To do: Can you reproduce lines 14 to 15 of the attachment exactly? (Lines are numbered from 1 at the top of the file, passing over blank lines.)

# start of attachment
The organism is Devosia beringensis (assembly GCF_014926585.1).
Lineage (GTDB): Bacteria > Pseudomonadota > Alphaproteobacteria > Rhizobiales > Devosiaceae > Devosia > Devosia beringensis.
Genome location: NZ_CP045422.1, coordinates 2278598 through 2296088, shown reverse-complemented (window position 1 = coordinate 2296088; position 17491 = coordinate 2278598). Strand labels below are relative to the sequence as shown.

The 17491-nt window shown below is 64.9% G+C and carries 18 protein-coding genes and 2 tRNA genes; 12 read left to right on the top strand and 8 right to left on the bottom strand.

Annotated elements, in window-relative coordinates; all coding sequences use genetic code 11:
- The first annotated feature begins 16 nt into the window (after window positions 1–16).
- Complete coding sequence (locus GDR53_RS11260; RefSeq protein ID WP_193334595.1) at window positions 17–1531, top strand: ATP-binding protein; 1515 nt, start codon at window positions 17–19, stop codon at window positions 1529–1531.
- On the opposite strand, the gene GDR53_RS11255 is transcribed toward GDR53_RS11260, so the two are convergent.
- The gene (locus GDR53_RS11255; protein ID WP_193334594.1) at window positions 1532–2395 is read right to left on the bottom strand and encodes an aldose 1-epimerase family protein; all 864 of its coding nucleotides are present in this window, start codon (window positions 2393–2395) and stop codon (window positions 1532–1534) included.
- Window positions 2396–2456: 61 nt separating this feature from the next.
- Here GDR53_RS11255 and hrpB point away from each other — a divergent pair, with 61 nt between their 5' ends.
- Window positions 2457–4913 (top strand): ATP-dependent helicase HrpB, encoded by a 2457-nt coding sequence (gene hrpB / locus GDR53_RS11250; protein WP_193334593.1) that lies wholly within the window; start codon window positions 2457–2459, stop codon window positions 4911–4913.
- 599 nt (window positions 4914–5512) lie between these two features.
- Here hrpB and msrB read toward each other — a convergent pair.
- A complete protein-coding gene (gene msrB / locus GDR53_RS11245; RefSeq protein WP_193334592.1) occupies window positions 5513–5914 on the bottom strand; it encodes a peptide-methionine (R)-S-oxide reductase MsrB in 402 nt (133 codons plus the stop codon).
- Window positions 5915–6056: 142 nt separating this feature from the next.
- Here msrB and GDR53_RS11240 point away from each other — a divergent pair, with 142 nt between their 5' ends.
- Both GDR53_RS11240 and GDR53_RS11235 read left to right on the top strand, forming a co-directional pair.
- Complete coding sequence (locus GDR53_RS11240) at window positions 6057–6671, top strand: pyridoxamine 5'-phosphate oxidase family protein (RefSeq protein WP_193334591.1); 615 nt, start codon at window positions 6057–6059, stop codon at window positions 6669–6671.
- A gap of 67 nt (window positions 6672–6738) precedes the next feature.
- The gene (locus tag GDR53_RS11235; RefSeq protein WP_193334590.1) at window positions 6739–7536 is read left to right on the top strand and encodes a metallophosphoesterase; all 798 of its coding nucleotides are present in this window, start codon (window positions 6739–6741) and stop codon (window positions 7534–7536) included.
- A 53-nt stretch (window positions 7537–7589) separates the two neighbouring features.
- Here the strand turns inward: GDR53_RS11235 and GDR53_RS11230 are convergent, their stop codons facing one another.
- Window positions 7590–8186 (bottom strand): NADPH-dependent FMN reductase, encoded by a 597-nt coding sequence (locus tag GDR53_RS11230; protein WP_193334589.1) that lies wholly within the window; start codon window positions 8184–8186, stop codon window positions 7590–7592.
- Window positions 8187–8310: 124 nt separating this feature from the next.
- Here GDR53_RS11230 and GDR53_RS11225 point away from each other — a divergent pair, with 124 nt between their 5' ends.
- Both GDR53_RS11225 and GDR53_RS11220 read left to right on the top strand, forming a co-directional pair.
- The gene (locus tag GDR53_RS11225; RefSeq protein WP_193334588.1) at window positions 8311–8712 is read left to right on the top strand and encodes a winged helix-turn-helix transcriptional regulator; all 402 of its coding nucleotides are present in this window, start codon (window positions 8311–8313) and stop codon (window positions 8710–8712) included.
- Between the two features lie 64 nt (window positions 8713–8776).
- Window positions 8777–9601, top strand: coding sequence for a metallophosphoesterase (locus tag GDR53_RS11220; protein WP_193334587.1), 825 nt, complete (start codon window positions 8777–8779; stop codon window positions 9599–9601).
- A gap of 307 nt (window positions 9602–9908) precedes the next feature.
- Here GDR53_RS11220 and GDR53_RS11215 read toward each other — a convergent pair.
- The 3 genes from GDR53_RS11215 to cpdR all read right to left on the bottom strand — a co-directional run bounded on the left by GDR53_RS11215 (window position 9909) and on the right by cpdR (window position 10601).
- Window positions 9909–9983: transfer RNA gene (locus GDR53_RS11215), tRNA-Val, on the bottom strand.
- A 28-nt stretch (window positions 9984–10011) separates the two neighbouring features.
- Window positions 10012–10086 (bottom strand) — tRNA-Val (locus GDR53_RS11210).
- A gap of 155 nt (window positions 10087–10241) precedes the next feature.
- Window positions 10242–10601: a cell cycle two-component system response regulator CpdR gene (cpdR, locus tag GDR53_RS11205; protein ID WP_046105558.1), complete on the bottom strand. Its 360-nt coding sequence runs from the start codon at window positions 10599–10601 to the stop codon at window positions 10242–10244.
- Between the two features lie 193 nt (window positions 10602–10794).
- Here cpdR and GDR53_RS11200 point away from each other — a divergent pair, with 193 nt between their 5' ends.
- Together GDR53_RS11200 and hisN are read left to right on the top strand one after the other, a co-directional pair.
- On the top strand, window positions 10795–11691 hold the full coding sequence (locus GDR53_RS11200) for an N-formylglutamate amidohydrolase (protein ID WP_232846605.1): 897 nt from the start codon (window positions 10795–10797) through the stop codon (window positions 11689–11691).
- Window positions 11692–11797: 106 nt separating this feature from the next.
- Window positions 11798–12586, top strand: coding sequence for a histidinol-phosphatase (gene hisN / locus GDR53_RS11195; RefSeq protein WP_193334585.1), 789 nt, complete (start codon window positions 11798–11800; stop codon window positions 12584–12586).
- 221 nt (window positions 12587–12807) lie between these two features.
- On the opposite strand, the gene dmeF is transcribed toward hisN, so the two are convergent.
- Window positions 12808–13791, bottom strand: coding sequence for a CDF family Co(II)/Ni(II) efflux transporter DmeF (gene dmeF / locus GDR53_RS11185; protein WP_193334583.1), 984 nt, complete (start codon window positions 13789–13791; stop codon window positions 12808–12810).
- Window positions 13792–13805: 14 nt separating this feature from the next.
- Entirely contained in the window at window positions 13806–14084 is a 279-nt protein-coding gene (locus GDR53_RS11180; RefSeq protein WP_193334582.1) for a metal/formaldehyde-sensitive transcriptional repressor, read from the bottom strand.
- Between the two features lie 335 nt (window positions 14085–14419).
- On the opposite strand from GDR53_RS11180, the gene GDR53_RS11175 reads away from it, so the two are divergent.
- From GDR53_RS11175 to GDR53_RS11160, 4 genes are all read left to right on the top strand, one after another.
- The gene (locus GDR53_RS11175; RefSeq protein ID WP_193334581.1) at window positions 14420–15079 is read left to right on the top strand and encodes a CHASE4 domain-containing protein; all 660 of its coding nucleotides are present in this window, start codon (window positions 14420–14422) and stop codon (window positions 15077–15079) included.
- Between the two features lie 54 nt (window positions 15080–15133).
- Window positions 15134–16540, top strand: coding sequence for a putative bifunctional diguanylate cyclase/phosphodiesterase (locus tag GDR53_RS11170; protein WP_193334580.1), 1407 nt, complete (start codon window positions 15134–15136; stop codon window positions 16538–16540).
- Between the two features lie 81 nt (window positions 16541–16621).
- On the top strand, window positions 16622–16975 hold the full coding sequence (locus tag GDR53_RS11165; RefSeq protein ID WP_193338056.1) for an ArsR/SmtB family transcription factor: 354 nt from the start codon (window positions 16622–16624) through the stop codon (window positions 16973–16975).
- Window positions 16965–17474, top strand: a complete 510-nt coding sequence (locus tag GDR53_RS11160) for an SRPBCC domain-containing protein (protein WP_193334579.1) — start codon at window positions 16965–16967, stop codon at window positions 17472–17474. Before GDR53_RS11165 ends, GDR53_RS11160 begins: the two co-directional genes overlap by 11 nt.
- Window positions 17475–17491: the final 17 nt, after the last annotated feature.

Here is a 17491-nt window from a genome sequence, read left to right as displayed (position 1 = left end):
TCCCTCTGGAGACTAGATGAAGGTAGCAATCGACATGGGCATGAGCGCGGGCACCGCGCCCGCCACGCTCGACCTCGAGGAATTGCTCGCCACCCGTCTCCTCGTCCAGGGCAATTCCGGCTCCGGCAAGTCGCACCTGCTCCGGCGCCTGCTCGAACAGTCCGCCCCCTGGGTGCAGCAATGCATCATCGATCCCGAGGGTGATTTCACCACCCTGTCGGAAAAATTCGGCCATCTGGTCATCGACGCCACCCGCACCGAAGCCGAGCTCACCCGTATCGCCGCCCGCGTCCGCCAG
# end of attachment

- Here hrpB and msrB read toward each other — a convergent pair.
- A complete protein-coding gene (gene msrB / locus GDR53_RS11245; RefSeq protein WP_193334592.1) occupies window positions 5513–5914 on the bottom strand; it encodes a peptide-methionine (R)-S-oxide reductase MsrB in 402 nt (133 codons plus the stop codon).